Working women often struggle to maintain balance in life, including a balanced diet. Megan Roosevelt, also known as the "Healthy Grocery Girl," has a plethora of great advice on how to eat well even on a busy, working woman's schedule. Here are some practical tips for you to take into the New Year:
As a career woman, what makes eating well difficult?
As a busy woman myself, I know how hard it can be to balance work, faith, relationships, being active and eating well. That's why I love working with busy people! Even though I am not perfect, I have been able to master the art of eating healthy with a hectic schedule through my personal health journey and career. It is such a joy for me to help others achieve the same thing.
Personally, I have to remember to bring healthy snacks and water with me wherever I go. I do not function well when I am hungry or thirsty—in fact, most people don't!
When we're busy, it's easy to cave to convenience foods. Not all convenience foods are bad. What matters is the quality of the ingredients and the quantity consumed. I help my clients learn which convenience foods are good and which ones to avoid like the plague.
How do you avoid "caving to convenience foods" during the work day?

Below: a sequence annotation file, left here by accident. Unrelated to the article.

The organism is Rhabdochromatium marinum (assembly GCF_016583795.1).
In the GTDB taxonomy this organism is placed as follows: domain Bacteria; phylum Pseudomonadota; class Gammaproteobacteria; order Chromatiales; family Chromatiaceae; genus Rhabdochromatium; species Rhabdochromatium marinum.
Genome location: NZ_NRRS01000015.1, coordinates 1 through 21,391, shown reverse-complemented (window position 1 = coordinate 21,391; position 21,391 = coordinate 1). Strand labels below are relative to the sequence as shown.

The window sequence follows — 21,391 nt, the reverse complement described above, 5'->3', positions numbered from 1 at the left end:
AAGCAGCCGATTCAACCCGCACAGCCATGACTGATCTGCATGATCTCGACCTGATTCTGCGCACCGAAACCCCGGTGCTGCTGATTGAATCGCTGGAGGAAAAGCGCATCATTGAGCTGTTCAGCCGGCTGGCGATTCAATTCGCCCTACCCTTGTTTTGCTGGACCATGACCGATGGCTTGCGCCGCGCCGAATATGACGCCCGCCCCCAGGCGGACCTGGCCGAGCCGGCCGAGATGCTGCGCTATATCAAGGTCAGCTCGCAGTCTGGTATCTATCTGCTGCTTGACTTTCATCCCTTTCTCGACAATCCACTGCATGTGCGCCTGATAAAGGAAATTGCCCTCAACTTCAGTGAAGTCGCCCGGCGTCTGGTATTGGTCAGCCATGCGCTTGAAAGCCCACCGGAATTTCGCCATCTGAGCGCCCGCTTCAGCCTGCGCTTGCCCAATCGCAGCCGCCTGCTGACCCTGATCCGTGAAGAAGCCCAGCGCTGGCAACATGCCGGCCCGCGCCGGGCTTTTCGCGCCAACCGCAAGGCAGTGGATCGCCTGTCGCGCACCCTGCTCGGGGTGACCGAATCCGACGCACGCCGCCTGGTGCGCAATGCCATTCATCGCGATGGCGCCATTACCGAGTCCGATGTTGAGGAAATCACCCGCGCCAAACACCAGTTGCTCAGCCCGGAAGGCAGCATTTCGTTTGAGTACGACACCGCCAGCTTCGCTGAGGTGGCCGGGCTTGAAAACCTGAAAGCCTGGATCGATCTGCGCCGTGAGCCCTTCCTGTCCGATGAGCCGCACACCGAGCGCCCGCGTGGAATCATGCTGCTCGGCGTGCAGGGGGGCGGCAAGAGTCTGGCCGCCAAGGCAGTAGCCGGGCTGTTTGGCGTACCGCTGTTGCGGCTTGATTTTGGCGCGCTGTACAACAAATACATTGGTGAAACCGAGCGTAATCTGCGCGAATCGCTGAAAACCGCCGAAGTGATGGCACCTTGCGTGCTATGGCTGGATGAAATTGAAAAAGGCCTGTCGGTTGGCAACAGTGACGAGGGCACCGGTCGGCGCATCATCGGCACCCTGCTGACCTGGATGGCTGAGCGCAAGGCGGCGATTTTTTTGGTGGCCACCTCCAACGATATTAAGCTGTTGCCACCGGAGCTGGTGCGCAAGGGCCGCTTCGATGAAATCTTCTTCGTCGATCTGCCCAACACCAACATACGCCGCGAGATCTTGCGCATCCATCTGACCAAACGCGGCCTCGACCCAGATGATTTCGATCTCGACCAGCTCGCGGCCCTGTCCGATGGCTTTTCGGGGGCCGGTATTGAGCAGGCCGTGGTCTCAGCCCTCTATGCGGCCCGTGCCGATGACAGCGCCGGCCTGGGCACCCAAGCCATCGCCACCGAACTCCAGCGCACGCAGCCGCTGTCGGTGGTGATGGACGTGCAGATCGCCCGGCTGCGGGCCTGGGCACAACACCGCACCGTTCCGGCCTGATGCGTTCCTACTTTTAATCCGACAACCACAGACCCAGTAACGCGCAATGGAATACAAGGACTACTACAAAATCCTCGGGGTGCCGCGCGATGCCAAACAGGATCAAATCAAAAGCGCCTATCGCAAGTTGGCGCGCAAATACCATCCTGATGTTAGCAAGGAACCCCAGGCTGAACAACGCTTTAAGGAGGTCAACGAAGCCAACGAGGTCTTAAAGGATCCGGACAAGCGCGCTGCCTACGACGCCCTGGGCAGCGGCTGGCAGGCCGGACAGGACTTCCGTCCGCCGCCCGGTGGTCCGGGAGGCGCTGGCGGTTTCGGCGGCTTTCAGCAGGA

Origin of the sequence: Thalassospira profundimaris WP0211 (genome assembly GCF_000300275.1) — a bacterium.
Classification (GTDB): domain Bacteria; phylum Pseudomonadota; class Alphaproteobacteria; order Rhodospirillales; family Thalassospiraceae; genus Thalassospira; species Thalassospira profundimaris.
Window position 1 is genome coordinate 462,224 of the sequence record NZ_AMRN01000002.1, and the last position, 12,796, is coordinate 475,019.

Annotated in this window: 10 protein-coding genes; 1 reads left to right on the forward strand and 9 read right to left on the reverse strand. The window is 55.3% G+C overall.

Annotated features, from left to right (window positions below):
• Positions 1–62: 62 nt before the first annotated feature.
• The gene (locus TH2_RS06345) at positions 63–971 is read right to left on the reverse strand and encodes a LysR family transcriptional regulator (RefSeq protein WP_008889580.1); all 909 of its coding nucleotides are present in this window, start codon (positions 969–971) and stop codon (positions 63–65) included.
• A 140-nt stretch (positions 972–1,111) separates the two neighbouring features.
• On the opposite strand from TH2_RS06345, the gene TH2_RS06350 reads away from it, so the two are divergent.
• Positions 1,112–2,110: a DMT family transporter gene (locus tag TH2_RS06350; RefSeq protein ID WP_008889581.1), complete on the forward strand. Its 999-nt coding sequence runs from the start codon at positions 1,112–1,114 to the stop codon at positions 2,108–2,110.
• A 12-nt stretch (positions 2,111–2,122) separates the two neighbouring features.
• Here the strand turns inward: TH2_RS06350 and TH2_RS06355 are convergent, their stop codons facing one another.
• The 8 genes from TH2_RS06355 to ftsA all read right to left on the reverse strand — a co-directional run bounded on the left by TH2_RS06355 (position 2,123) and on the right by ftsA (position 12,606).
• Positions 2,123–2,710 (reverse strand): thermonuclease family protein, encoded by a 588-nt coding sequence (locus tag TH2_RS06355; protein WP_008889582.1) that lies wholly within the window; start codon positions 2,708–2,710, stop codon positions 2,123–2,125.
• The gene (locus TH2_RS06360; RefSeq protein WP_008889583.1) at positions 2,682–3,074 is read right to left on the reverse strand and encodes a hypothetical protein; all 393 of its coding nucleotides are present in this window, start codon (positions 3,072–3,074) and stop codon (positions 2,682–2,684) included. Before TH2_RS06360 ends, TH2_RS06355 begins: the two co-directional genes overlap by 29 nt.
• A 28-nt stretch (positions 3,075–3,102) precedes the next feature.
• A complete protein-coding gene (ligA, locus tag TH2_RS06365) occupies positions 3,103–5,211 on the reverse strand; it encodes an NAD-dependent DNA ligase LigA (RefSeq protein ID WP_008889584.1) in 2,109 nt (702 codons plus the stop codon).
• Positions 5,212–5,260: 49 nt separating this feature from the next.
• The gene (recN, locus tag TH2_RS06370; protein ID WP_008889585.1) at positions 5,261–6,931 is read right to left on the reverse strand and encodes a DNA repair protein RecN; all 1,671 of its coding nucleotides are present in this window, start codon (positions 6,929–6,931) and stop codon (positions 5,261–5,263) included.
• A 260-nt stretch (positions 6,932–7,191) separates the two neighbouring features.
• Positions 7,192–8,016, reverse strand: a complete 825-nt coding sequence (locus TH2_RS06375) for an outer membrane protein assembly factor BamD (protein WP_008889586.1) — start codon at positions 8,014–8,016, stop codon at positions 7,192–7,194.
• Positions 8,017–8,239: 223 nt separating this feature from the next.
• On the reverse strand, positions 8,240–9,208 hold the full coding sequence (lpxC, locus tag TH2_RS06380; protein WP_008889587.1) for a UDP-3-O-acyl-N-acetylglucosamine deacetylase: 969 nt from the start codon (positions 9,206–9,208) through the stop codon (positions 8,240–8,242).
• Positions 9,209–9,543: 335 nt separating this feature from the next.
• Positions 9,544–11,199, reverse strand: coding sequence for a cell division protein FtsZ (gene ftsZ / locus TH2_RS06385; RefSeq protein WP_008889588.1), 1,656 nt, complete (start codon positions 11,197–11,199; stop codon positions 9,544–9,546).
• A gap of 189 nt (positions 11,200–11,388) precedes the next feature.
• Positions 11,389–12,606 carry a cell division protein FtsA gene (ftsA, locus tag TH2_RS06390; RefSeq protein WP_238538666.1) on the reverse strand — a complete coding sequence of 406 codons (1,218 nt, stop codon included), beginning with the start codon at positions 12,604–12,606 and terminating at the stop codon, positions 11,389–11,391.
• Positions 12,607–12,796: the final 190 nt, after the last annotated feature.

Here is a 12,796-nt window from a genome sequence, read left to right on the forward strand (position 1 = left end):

That depends on what my day looks like. If I'm in my office, I have access to my refrigerator, so I can munch on things like raw veggies, salad, sandwiches, hummus, avocado or a green smoothie. If I am going to be out and about in the day, I pack things that do not have to be refrigerated, like apples, trail mix, peanut butter packs, crackers, and healthy protein/snack bars.
I eat every few hours, and drink lots of water. I know that buying the more unhealthy convenience foods will do more harm than good, so it is not even an option for me. To me, they don't even sound or look tasty. My body craves the good stuff!
What are some of the drawbacks to not eating well? And what benefits come as a result of having a healthy diet?
Unhealthy eating has some short-term effects like fatigue, weight gain, headaches and digestive troubles. Long term unhealthy eating can lead to diabetes, cancer and other degenerative, dietrelated diseases.
When we are unhealthy and sick, we are trapped inside our body. We may feel the desire to be more, or do more, but it's hard to accomplish much when we are dragging, run down and insecure. This unhealthy stronghold often leads to a lot of self-focused thinking: "How do I feel?" "How do I look?" "What will give me comfort?" Like a domino effect, when we are unhealthy in one area of our life, it can start to affect other areas of our life. This is exactly where the enemy wants us: stuck, sick and feeling bad about ourselves.
Diane Paddison is a business professional and founder of 4wordwomen.org, local groups of professional working women committed to faith, family, work, and each other.